As we can clearly see that the bankruptcy and insolvency code provides sufficient power to the central government under the sec 234[5] to enter into reciprocal agreements to ensure that the insolvency proceedings in the international sphere are protected and also that the actual debtor cannot escape liability on the ground that the laws are different in different nations. By entering into reciprocal agreements the government can ensure that the wrongdoer is justifiably punished in all cases and that the debtor having assets in more than one country is also equally liable.

Such bilateral agreements empower the government to ensure that the problem of foreign creditors is also averted this means that the foreign creditors who initially had problems in dealing with the cross border insolvency as they had endless processes to prove that they actually held a stake in the assets of the local debtor and faced many problems such as uncooperative administration. Such problems have been dialled down a lot with the enactment of the present code ensuring that the bilateral agreements mean that any foreign creditor having some assets in India or local Indian debtor having some foreign creditors cannot escape liability by the improbable reasons such as uncooperative administration.

The sec 235 also provides for the letter of request to country outside India which means that any person instituting proceedings for cross border insolvency may by letter request any foreign nation to provide for a proof of assets and also the measure of value foreign assets. The provisions also provide that the proceedings may be instituted by a professional, liquidator or bankruptcy trustee.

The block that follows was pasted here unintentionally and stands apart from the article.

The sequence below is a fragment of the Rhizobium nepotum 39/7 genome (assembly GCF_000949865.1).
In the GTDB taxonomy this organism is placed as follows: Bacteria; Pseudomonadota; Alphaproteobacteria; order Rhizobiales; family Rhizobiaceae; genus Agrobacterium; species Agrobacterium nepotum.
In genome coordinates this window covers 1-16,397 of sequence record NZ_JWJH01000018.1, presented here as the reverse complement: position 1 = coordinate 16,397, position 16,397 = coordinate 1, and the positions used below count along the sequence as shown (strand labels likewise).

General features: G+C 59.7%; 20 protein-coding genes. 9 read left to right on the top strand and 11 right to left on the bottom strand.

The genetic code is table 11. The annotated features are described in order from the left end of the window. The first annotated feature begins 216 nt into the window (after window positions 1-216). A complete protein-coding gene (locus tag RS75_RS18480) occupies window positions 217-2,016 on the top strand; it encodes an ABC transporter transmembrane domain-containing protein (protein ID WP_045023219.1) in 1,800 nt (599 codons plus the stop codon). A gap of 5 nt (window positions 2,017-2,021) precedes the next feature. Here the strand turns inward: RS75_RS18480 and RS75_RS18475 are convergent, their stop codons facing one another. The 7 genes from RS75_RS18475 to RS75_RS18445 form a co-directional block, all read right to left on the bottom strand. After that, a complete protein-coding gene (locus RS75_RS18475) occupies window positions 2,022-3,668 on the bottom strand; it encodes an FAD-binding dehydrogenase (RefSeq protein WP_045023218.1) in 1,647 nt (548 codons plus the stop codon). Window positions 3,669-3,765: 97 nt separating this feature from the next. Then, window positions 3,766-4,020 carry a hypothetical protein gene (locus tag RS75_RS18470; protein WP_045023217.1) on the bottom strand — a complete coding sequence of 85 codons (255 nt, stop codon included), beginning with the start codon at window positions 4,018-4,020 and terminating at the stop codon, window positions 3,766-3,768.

The disadvantage however arises in form of reciprocity clause of the model bill on bankruptcy that has been adopted by many countries which prohibits them from entering into bilateral trade agreements with other nations that have not adopted the model bill

The power to make the trade agreements is given to the central government which does not completely resolve the issue of the problems faced due to an uncooperative bureaucracy

The sections although provide a simplistic structure to deal with the issue of cross border insolvency the rising number of cases of Indian debtors absconding to foreign countries and not actually getting persecuted proves to be a good example that there is a need to improve the countries law relating to cross border insolvency

The Model Bill On Insolvency


In December 1997, the General Assembly endorsed the Model Law on Cross-Border Insolvency, developed and adopted by the United Nations Commission on International Trade Law (UNCITRAL). The Model Law was accompanied by a Guide to Enactment that provided background and explanatory information to assist those preparing the legislation necessary to implement the Model Law and judges and others responsible for its application and interpretation. The Model Law does not purport to address substantive domestic insolvency law. Rather, it provides procedural mechanisms to facilitate more efficient disposition of cases in which an insolvent debtor has assets or debts in more than one State.

Therefore, the model law aims to improve the conditions of cross border insolvency in the general sense. The cross border insolvency model bill is an augmenting law that means it does not actually change the country’s existing law but merely augments the existing provision of the insolvency law. The model bill on cross border insolvency aims to be the similarity factor that diminishes the inconsistencies in laws between nations so that the debtor cannot escape liability on the account of inconsistencies between the nations.

The Model Law is designed to apply where:[6]

(a) Assistance is sought in a State (the enacting State) by a foreign

court or a foreign representative in connection with a foreign insolvency

proceeding;

(b) Assistance is sought in the foreign State in connection with a specified

insolvency proceeding under the laws of that State;

(c) A foreign proceeding and an insolvency proceeding under specified

laws of the enacting State are taking place concurrently, in respect of the

same debtor;

(d) Creditors or other interested persons have an interest in requesting the commencement of, or participating in, an insolvency proceeding under specified laws of the enacting State.